o The compact WENO scheme I had used is based on the following paper. I believe there is no special treatment of the WENO limiter for a boundary cell in 1D/2D/3D. Though it has an oscillation indicator, yet it applies the very same algorithm to all the cells in the domain. Maybe I did not fully catch your described "blowup" issue, yet the only experience I could probably share about this is that you may want to play with some parameter in the WENO scheme to make it more diffusive. Luo, H., Baum, J. D., & Löhner, R. (2007). A Hermite WENObased limiter for discontinuous Galerkin method on unstructured grids. Journal of Computational Physics, 225(1), 686713. o I am also interested in the paper you introduced, and read part of the paper as for a quick overview. One concern I have is that the paper does not test the blast wave problems (which are of course much more challenging), e.g., the WoodwardCollela blast wave test, and the Sedov blast wave test. Maybe some later papers based on this limiter have done such verification. Did you happen to know the limitation of this limiter? Yang, Michael, and ZhiJian Wang. "A parameterfree generalized moment limiter for highorder methods on unstructured grids." Adv. Appl. Math. Mech 1.4 (2009): 451480. Thanks again for any comment. Best, 

May 23, 2016, 08:16 

#8 
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LUQILIN
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Thank you for your comments, Yidong.
1. I haven't test the minmod limiter（Yang, Michael, and ZhiJian Wang） for blast wave, yet could handle that as this type limiter is designed for SD, a high resolution method. Go through this paper, you may find what you want. Park J S, Chang T K, Kim C. Higherorder multidimensional limiting strategy for correction procedure via reconstruction[C]//52nd Aerospace Science Meeting. 2014: 20140772. 2. ＂I assume that [Tip No.1] is we should choose the primitivevariable based limiters over the conservativevariable limiters for those problems．＂ I think the following paper by CWang Shu could give you some proofs, A simple weighted essentially nonoscillatory limiter for the CPR framework. He found that schemes limiting Riemann Variables are more robust than those limiting conservative variables especially for highorder scheme.(order>=3) I used to the very WENO limiter in Shu's paper to solve a 1D nozzle shock problem. The exact solution of denstiy is in the attachment. I have no idea what kind of shock it is: strong, or weak? " Blows up" means when numerical solution reaches the extremum, the code diverges very quickly.But when numerical hasn't reach that far from the initial conditions, the code could successfully reconstruct the trouble cell. I don' t know where goes wrong and appreciate any comments. I would be very grateful. 3. I searched your name on google and happened to find that you interested key words are: DG, WENO, Compact Schemes, Unstructured Grids, etc. There's much similarity with my research field: CPR scheme. If you want to discuss with me please send me your email address, if you don't mind. Hope we can keep contact. Last edited by LUQILIN; May 23, 2016 at 09:28.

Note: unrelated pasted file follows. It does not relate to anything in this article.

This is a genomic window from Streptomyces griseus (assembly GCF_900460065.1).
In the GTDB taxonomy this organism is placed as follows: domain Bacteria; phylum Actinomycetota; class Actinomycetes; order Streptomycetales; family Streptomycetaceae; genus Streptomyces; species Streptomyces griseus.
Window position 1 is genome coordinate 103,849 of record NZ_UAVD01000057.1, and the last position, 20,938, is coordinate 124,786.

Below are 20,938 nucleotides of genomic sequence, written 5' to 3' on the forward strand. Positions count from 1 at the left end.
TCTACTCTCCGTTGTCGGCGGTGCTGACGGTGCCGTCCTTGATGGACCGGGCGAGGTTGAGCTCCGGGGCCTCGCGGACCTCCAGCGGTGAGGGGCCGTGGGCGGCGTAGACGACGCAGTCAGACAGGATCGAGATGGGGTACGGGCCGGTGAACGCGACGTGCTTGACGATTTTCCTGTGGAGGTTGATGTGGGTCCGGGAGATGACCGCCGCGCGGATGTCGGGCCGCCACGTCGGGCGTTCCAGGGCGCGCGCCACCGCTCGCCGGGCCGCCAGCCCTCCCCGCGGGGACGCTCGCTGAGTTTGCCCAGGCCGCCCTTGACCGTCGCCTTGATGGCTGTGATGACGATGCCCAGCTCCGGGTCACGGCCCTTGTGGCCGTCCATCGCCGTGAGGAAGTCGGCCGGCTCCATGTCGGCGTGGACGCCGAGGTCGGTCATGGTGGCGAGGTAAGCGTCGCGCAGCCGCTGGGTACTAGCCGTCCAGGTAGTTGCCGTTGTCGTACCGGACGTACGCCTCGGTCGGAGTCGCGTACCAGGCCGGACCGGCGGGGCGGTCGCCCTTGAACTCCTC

May 23, 2016, 11:39 

#9  
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Yidong
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Quote:
o By the way, my main interests are 2nd/3rdorder DG and stabilization methods that are robust enough to be implemented in engineering codes. I do not purse the order higher than 3rd, as those higheroder methods are still far away from being appreciated and accepted in productionlevel code development in industry. o I know CPR a little bit, as I often came across ZJ Wang's and his students's presentations in previous AIAA meetings. It is my pleasure to extend the talk with you, in a separate email. Thanks, Yidong